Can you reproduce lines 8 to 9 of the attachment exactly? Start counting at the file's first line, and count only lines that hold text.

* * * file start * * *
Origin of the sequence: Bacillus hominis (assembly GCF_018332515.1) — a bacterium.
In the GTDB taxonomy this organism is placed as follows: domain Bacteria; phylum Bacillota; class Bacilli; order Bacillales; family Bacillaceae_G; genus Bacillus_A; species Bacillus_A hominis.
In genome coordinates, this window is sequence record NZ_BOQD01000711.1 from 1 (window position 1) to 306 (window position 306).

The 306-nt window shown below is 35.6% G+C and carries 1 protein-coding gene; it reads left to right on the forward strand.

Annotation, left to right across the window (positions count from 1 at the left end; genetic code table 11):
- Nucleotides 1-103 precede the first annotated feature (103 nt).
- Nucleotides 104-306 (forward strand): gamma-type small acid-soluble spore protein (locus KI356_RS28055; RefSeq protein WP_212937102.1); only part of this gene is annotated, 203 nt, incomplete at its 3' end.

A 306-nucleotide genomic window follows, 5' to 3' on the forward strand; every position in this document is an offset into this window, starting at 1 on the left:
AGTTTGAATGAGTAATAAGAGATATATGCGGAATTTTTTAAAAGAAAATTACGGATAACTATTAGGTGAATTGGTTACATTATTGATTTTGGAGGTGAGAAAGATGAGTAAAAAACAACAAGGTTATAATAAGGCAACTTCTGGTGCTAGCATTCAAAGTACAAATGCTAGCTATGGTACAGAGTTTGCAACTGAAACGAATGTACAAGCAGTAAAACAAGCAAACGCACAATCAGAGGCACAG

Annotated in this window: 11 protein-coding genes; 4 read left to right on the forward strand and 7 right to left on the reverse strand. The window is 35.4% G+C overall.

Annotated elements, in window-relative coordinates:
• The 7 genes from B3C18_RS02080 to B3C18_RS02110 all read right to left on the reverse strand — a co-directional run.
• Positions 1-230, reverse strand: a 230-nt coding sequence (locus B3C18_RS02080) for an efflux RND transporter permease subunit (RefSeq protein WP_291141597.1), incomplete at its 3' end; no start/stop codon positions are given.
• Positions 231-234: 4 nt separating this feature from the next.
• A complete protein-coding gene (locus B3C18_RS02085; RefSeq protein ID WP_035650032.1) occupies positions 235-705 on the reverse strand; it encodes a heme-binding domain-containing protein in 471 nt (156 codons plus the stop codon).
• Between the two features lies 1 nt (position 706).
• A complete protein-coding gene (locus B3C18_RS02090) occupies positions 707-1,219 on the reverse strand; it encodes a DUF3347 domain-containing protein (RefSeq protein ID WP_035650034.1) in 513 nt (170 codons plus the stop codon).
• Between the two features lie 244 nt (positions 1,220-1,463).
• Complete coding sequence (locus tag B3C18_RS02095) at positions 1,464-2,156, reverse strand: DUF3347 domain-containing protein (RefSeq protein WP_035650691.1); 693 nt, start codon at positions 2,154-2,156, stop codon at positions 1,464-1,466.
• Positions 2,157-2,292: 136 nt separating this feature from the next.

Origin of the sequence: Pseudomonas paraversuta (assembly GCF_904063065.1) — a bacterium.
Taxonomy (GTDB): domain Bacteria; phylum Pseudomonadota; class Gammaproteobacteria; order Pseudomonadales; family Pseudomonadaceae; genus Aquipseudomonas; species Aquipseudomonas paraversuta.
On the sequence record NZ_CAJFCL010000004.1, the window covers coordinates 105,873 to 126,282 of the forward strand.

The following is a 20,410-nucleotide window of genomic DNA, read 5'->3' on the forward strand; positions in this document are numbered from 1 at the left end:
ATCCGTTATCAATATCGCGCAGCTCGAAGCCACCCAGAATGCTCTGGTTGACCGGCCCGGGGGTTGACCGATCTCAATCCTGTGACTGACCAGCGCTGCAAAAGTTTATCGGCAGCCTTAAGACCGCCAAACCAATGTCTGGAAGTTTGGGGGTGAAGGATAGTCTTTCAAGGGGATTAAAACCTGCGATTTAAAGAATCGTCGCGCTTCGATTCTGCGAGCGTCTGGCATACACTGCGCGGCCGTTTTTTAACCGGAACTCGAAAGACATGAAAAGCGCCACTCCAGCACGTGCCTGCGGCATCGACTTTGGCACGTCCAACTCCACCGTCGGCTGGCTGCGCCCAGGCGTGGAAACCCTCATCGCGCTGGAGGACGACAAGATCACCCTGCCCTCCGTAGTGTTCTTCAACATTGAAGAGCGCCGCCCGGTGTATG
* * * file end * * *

A 306-nucleotide genomic window follows, 5' to 3' on the forward strand; every position in this document is an offset into this window, starting at 1 on the left:
AGTTTGAATGAGTAATAAGAGATATATGCGGAATTTTTTAAAAGAAAATTACGGATAACTATTAGGTGAATTGGTTACATTATTGATTTTGGAGGTGAGAAAGATGAGTAAAAAACAACAAGGTTATAATAAGGCAACTTCTGGTGCTAGCATTCAAAGTACAAATGCTAGCTATGGTACAGAGTTTGCAACTGAAACGAATGTACAAGCAGTAAAACAAGCAAACGCACAATCAGAGGCACAG